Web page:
“Paul, a prisoner for Christ Jesus, and Timothy our brother. To Philemon our beloved fellow worker and Apphia our sister and Archippus our fellow soldier, and the church in your house: Grace to you and peace from God our Father and the Lord Jesus Christ.” (Philemon, 1:1-3)
Paul’s Letter to Philemon is one of the shortest writings in the New Testament and within the entire collection of Sacred Scripture. Yet, its impact upon the history of Christianity and the world as a whole has been large and long in its reach. This is because in a few short lines, which were to be read as a public letter to the Christian community that met as a “house-church” on Philemon’s property, Paul in subtle and nuanced terms begins the eventual dismantling of the institution of slavery.
While there have been Pauline detractors, who from their twenty-first century historical and ethical perch, assert that Paul should have denounced slavery clearly and forced Philemon to promise the manumission (freeing) of his slave Onesimus, we must remember that there was no precedent for him to do so, in the Judaism from which he came, or the Greco-Roman world he lived in. According to Biblical scholar John R. Levison, “Paul’s own Jewish scriptures, while limiting the harshness of slavery because the Israelites were believed to have had their origins in an exodus from slavery in Egypt, by no means abolished slavery. In the so-called Covenant Code, for example, a male Hebrew slave is freed after six years of enslavement, though he may not take, even then, a wife and children whom the master has given him.”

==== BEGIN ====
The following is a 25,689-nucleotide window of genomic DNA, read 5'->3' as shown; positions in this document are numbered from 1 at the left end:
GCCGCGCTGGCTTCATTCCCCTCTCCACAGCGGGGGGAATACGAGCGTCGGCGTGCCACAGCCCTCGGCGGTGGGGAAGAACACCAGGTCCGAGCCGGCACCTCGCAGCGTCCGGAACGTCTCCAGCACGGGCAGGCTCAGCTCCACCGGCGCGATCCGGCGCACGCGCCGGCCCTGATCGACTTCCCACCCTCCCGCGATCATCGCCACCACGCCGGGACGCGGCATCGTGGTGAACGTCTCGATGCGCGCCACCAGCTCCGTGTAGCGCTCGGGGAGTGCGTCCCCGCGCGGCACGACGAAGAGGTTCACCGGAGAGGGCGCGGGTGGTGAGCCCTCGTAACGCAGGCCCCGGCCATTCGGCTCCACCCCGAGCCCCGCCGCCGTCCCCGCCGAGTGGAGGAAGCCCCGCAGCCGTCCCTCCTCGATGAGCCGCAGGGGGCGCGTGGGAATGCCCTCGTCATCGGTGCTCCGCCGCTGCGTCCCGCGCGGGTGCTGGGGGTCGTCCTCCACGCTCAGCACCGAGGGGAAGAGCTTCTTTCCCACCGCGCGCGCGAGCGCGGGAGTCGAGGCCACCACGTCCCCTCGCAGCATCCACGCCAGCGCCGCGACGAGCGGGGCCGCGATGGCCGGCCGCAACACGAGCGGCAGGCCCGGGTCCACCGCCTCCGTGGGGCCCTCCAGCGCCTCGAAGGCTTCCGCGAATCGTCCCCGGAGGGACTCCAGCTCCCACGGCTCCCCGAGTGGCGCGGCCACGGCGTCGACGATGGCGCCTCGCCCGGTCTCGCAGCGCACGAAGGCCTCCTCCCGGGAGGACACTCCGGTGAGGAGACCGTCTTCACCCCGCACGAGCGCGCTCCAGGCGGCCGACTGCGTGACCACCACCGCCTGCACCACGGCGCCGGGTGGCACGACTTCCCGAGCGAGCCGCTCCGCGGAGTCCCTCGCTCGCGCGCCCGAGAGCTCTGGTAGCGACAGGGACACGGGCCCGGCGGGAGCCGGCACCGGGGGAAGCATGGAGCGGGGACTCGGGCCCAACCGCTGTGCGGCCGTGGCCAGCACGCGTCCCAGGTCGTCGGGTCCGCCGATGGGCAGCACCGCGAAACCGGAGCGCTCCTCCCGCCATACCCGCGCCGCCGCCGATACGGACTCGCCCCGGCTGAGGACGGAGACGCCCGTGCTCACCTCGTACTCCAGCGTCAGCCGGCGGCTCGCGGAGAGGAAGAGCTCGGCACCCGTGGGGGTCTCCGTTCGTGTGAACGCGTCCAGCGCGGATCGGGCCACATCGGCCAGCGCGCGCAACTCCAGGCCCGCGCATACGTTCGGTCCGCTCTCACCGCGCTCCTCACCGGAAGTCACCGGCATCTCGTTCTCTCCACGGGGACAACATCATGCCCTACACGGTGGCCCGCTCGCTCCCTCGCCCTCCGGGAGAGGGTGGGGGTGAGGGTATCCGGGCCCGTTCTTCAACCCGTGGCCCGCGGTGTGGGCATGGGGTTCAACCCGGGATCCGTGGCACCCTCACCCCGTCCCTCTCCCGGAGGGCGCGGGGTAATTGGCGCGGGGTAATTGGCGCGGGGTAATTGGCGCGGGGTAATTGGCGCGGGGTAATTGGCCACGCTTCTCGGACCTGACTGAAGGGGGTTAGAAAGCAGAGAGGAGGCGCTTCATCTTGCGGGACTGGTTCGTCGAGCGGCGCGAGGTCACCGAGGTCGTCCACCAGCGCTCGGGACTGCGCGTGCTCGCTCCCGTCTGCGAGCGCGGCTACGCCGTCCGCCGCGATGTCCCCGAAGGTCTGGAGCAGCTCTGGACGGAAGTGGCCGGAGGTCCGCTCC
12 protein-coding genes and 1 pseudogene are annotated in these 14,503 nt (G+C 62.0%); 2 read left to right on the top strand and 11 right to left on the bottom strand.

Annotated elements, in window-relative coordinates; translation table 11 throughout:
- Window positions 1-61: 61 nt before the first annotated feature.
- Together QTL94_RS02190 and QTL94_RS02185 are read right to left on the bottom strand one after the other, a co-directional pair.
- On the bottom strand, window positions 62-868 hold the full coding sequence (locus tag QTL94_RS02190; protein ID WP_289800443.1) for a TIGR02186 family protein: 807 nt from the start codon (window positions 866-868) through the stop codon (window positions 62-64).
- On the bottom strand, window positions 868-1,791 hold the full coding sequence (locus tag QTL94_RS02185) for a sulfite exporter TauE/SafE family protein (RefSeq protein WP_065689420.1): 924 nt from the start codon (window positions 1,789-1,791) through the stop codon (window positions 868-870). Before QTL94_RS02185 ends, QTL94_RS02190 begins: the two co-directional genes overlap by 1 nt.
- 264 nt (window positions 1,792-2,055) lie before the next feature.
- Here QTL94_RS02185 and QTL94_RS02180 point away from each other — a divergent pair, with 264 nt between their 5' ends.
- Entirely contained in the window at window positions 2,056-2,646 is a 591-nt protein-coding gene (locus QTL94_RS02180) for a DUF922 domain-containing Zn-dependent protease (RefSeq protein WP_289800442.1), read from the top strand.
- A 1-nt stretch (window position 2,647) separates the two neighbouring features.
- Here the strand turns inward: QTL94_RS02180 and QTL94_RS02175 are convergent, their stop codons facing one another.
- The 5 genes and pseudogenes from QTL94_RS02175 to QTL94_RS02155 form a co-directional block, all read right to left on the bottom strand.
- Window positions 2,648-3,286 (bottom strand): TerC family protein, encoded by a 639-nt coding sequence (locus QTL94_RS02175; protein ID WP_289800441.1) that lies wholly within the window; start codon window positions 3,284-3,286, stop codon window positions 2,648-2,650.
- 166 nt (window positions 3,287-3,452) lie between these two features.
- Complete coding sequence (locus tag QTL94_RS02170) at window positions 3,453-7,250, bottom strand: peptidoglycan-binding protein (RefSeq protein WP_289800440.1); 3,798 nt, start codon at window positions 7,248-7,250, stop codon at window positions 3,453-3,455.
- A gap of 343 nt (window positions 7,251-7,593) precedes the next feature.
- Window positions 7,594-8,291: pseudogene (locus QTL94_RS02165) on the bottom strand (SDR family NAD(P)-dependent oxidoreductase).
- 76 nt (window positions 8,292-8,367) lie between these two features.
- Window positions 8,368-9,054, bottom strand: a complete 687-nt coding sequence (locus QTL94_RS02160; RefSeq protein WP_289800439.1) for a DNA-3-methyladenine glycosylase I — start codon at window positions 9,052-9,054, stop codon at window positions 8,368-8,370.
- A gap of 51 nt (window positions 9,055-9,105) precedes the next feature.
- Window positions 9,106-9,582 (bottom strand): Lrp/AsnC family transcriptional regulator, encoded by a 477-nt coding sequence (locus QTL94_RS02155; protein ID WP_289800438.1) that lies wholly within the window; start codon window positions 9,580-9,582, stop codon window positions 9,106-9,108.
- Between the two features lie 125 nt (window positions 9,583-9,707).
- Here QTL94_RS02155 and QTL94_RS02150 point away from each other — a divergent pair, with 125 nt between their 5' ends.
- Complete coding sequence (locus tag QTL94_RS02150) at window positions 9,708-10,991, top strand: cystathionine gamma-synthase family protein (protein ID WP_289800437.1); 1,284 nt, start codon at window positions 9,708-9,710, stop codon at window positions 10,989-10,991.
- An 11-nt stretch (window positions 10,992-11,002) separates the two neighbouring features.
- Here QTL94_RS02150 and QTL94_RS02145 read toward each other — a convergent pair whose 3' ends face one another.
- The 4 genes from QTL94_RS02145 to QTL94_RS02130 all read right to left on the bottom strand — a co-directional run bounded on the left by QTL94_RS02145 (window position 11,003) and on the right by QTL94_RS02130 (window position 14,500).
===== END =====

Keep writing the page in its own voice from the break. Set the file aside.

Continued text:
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In the Greco-Roman or Hellenistic world into which the Church was born, slaves often outnumbered those who were free. It was such an accepted institution that even philosophers such as Aristotle argued in the Politics for “natural slavery.” The famous slave revolt of Sparticus against his Roman masters in 70 B.C. was not intended to eradicate slavery but merely address the harshness of its application.